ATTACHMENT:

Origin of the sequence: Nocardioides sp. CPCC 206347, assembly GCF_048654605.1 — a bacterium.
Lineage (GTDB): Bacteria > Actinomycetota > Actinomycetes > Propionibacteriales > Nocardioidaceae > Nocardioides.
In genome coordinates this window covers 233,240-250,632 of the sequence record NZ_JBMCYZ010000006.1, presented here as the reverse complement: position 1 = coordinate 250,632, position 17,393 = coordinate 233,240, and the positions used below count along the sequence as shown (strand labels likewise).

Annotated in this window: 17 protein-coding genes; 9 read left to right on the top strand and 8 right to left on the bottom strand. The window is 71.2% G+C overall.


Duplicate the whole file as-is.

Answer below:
Origin of the sequence: Nocardioides sp. CPCC 206347, assembly GCF_048654605.1 — a bacterium.
Lineage (GTDB): Bacteria > Actinomycetota > Actinomycetes > Propionibacteriales > Nocardioidaceae > Nocardioides.
In genome coordinates this window covers 233,240-250,632 of the sequence record NZ_JBMCYZ010000006.1, presented here as the reverse complement: position 1 = coordinate 250,632, position 17,393 = coordinate 233,240, and the positions used below count along the sequence as shown (strand labels likewise).

Annotated in this window: 17 protein-coding genes; 9 read left to right on the top strand and 8 right to left on the bottom strand. The window is 71.2% G+C overall.